Explaining Common Mortgage Terms

Getting a home mortgage loan can be challenging and even frustrating when commonly used mortgage terms are used without explanation. Here are some of them:

“Loan to Value”

The ration of the loan desired compared to the appraised value of the home. The higher the “LTV”, especially over 80%, will cost more in fees.

“Debt to Income”
The amount of monthly installment debt and mortgages divided by the gross monthly income (DTI).  Depending on the borrower’s credit score, the maximum range is 43 – 48%. Some programs allow higher DTI, but also cost more or they are at higher rates.

“Title and Escrow”
A “Free and Clear” title to any property is required by all lenders making loans on real property to make sure there are no liens or legal proceedings against the property. Title fees are regulated by the state and can cost between $400 – $1,200 depending on the loan amount. Escrow means the finalization and recording of contracts and loan documents done usually by a Licensed Practicing Officer (LPO) at a title company or attorney. Escrow costs are usually a little less than title costs.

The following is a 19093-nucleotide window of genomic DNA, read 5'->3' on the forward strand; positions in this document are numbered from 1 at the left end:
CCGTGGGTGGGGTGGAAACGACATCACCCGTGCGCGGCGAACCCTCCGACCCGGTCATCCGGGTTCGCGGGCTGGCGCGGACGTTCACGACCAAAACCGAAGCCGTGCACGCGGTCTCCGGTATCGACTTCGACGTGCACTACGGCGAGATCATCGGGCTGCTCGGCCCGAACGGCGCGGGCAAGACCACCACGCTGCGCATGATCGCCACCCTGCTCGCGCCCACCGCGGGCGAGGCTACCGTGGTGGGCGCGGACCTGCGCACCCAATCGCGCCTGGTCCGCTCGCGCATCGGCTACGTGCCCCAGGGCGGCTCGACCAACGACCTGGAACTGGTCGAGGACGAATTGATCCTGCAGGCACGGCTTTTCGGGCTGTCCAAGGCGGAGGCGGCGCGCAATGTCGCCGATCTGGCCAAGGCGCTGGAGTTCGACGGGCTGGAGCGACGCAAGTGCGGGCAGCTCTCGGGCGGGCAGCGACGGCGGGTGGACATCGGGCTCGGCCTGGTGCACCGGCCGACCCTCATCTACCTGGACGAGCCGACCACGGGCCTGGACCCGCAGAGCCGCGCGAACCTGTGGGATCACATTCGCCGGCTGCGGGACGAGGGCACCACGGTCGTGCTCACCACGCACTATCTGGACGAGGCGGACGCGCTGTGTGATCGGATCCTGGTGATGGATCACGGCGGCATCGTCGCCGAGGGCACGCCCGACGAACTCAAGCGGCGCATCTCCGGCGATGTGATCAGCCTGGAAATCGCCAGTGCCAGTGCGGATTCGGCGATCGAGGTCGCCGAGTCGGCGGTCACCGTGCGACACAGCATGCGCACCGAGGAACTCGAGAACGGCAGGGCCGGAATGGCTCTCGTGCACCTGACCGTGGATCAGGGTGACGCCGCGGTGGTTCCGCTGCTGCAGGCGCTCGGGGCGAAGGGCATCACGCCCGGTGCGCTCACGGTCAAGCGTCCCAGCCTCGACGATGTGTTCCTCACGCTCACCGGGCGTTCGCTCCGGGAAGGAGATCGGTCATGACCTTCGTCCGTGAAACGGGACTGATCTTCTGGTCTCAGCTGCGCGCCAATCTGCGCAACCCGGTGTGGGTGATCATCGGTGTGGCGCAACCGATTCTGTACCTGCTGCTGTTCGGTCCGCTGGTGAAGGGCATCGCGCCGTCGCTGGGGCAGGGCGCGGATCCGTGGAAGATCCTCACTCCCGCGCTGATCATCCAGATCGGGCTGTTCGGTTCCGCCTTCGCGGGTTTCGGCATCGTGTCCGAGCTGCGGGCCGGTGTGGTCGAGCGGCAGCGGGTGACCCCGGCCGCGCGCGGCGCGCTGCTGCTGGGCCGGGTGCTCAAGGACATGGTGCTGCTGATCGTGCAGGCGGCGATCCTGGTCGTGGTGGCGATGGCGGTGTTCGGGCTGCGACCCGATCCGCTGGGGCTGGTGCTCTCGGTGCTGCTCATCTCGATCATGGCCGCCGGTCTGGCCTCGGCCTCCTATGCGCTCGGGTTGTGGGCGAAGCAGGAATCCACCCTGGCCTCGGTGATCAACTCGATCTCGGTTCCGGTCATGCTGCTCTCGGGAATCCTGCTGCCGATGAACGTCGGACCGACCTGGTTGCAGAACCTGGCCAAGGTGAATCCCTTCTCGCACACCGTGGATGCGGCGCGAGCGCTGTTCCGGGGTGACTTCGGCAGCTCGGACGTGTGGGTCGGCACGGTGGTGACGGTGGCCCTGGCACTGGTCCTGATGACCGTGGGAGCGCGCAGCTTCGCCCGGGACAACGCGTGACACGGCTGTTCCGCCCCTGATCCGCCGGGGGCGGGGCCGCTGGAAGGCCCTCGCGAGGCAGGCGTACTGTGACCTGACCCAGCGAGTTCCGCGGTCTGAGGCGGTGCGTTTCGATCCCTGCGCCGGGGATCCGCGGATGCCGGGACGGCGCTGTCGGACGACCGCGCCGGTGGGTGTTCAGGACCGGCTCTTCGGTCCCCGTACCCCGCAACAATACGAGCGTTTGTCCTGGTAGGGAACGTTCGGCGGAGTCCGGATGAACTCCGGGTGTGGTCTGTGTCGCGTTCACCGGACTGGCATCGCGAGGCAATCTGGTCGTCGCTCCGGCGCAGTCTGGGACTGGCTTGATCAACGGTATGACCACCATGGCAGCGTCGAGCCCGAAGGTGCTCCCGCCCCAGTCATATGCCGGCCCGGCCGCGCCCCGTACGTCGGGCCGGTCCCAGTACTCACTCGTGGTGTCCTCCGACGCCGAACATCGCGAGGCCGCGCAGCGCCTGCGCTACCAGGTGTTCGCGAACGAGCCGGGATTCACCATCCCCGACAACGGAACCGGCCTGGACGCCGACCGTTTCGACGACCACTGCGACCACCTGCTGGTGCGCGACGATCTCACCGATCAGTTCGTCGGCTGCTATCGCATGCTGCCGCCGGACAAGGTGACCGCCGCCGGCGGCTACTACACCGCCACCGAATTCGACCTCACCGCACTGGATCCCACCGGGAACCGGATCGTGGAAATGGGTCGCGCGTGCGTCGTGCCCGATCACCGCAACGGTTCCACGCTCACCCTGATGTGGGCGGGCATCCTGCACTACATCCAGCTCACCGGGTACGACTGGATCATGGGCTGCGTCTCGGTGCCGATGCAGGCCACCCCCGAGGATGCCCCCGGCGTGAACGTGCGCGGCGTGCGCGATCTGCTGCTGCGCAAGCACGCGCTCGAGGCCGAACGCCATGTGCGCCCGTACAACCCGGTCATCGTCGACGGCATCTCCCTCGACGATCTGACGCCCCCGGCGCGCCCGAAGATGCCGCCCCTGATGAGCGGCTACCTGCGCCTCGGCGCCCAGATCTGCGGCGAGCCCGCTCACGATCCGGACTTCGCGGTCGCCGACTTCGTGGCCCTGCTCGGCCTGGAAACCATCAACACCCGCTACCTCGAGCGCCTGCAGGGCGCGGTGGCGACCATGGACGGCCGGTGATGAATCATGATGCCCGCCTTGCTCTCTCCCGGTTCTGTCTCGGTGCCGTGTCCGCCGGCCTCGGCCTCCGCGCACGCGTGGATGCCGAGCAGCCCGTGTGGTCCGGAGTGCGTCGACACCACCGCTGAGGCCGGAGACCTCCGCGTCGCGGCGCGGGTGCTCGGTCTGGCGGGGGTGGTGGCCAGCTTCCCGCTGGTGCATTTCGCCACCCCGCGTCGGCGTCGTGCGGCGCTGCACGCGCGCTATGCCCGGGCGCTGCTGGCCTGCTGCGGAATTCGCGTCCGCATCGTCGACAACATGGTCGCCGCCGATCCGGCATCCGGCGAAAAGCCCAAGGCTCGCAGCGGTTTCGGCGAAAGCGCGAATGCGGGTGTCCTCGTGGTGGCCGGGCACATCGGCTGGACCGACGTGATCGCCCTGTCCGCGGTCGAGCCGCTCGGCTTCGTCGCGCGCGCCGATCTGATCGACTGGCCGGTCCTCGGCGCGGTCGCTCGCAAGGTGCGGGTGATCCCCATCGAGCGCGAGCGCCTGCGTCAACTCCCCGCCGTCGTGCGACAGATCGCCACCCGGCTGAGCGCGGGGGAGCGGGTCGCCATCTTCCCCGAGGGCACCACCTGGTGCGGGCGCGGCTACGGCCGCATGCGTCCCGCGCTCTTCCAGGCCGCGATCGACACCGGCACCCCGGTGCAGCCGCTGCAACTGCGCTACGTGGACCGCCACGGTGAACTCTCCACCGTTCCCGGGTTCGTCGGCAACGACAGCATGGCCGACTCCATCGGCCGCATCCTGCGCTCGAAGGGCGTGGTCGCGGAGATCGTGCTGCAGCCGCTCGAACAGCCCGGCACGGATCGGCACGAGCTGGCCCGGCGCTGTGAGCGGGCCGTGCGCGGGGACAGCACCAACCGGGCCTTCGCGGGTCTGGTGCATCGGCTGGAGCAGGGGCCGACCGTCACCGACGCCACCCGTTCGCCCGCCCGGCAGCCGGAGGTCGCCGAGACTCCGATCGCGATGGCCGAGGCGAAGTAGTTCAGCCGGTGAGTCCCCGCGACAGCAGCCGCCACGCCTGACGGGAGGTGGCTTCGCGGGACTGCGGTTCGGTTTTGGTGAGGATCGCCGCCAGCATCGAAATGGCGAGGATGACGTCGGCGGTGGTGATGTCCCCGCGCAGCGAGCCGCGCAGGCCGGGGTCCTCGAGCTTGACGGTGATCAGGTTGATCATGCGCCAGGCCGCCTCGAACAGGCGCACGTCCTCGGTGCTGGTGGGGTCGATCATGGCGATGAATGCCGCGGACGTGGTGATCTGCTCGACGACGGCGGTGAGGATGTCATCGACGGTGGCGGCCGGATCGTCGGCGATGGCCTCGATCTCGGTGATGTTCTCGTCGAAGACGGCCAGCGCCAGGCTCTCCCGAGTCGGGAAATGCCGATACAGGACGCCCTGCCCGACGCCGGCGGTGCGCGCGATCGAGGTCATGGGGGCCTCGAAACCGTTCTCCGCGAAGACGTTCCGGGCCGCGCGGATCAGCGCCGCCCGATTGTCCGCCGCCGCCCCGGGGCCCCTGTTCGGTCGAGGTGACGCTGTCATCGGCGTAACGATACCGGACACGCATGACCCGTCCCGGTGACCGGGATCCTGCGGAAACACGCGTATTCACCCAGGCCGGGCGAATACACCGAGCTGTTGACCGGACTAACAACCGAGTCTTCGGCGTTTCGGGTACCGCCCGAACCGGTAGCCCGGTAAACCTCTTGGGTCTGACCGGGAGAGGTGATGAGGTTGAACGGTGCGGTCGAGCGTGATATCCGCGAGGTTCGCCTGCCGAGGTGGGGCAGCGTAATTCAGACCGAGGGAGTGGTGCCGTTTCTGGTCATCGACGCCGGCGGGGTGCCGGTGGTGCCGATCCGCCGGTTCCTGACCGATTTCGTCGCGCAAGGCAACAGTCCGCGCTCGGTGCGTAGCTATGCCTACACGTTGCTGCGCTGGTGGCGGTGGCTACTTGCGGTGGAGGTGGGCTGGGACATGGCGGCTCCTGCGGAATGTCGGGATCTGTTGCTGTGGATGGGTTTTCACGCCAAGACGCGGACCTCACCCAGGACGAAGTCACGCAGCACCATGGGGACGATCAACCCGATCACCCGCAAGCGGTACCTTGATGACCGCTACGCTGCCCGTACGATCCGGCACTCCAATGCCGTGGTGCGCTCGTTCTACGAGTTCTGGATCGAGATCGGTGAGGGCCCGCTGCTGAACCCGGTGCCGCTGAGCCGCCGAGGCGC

“Cash-our Refinance” and “Streamline Refinance”
Cash-out applies to any refinance where debt other than a first mortgage is included which also applies to 2nd mortgages or Lines of Credit. Extra fees also apply to these loans.  “Streamline Refinances” mean only the first mortgage for a VA or FHA loan is being refinanced and no appraisal is required.

“Seller Concessions”
This means on a purchase loan, the Seller has agreed to pay some or all of the Borrower’s loan closing costs (a per cent or fixed dollar amount) as part of the purchase price.

“Discount Points”
The extra fee required to cover any costs for a specific loan based on credit scores, LTV, or DTI or type of loan. This is expressed as a percentage of the loan amount and really is a premium, not a discount. On a $200,000 loan, a cost of .50 “discount point” would be $1,000.


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